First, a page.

• May 13Regular daily publications have stopped for reviews & finals. Be watching, though, coverage resumes soon.
The Student Voice of Prosper High School

Eagle Nation Online

The Student Voice of Prosper High School

Eagle Nation Online

The Student Voice of Prosper High School

Eagle Nation Online

Science teacher’s passion motivates students

Beverly Hassell shares journey of overcoming challenges
Anisha Mandem
Standing at a lab table, chemistry teacher Beverly Hassell helps sophomores Bosch Qiu, Yousuf Ali and Kushal Kathuria conduct an experiment. “I want to treat the kids in my classroom just like I would want a teacher to treat my own kids,” Hassell said. “They are like my family.”

Standing at the front of the classroom, chemistry teacher Beverly Hassell performs a lab demonstration as her students watch, their eyes wide with curiosity. 

Hassell initially started as an undergraduate pre-med student. She had just completed her pre-requisites for medical school and had taken a year off. Hassell decided to contact a local school to see if they had an opening to teach science. 

“We were living in North Carolina at the time,” Hassell said. “My husband was deployed. He was in the Marine Corps, so I accepted the offer to teach and stepped into the classroom.”

Hassell accepted a job in a program where she could complete her credentialing in addition to teaching. She said this was essential, as it was difficult for her to get into a residency program with her and her husband constantly moving. With each new school, Hassell became more involved with becoming an educator.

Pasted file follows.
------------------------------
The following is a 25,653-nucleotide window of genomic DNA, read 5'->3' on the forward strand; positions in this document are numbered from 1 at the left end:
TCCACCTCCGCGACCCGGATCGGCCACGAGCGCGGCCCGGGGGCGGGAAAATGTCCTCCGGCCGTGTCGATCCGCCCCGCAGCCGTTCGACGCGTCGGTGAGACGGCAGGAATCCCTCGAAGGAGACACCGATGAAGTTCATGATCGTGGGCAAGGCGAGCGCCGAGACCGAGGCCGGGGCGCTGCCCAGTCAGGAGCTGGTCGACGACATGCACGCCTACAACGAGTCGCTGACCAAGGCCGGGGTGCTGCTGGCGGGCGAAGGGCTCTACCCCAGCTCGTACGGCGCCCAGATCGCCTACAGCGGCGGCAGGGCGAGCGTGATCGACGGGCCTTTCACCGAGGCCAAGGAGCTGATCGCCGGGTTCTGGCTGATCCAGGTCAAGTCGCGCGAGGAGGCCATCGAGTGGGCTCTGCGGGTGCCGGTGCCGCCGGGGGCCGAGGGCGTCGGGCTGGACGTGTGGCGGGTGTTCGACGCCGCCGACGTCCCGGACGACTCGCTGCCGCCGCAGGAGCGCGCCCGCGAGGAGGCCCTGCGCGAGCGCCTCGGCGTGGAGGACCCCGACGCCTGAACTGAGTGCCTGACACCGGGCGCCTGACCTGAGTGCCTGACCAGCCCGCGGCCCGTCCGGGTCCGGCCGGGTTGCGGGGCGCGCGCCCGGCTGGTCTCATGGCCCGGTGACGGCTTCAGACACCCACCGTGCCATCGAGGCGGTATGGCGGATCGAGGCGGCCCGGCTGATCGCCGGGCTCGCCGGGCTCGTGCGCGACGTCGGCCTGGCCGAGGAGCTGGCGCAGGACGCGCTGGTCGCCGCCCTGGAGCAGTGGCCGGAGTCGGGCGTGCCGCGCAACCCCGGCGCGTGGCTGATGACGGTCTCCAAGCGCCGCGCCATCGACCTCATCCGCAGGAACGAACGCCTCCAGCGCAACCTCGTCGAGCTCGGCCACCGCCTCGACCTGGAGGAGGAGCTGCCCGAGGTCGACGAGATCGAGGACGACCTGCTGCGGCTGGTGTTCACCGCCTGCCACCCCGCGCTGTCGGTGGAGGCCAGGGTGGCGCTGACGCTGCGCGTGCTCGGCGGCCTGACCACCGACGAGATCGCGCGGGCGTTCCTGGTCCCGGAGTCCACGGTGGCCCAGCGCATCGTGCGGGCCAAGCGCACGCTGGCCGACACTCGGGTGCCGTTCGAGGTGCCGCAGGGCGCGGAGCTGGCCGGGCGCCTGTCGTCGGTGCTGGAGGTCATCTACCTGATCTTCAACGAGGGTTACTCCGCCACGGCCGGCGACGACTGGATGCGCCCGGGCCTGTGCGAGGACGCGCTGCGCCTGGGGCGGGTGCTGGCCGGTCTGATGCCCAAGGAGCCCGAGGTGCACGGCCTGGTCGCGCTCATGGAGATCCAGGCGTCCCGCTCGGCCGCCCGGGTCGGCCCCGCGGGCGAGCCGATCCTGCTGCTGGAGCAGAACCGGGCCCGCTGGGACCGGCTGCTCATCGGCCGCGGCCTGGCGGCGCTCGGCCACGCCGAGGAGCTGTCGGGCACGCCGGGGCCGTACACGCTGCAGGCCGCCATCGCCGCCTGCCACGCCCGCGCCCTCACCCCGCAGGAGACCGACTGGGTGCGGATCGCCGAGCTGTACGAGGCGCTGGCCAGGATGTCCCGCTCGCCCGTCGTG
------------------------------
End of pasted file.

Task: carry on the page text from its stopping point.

“With every move and every child, I kept thinking, ‘there’s no way I can go to medical school’,” Hassell said. “So, I kept going with teaching, and it’s been 15 years now.”

Orders to be stationed in North Carolina and moving to Japan made pursuing a career in medicine seem less and less possible. Teaching opened up opportunities for Hassell to balance her career and personal life. 

“I found out that I really enjoyed it,” Hassell said. “And, I really loved the schedule since it allowed me to stay home with my kids and be with them when I needed to.” 

In 2020, after her husband retired, Hassell and her family moved to Texas from Virginia. She then started noticing some symptoms. 

“My left side was feeling numb and cold,” Hassell said. “Just different than normal.”

The doctors immediately wanted to rule out a stroke when she went in for her appointment. 

“They sent me to the emergency room and did a CT scan,” Hassell said. “That’s when they discovered I had a brain tumor.”

Hassell’s initial symptoms weren’t as noticeable. She had a slight left foot drop and her handwriting had become worse, but she was able to continue teaching.

“It was very scary because it was on my brain stem, and the doctors weren’t sure how they were going to remove the tumor without damage,” Hassell said. “I had quickly found Dr. Barnett, here in Dallas, who specialized in brain tumors at the base of the skull.”

Dr. Samuel Barnett is a neurosurgeon at UT Southwestern Medical Center who specializes in otolaryngology — head and neck surgery. 

“He (Barnett) made me feel really good about the whole process,” Hassell said. “He told me that it was definitely fixable, and from that, I knew I was going to be fine.”

“At the end of the day, you can only really control yourself. Most of the circumstances that you are put into are completely out of your power. You’re more likely to overcome something if you choose to be positive about it.”

— Beverly Hassell

Hassell said the best part of teaching is seeing where her students go in life. She is currently writing multiple letters of recommendation for students applying to universities across the country. 

“My students, once they come through my classroom, are like my family. I feel like they’re my kids,” Hassell said. “I want to treat the kids in my classroom just like I would want a teacher to treat my own kids. The best part of teaching is being able to help others find their place in life.”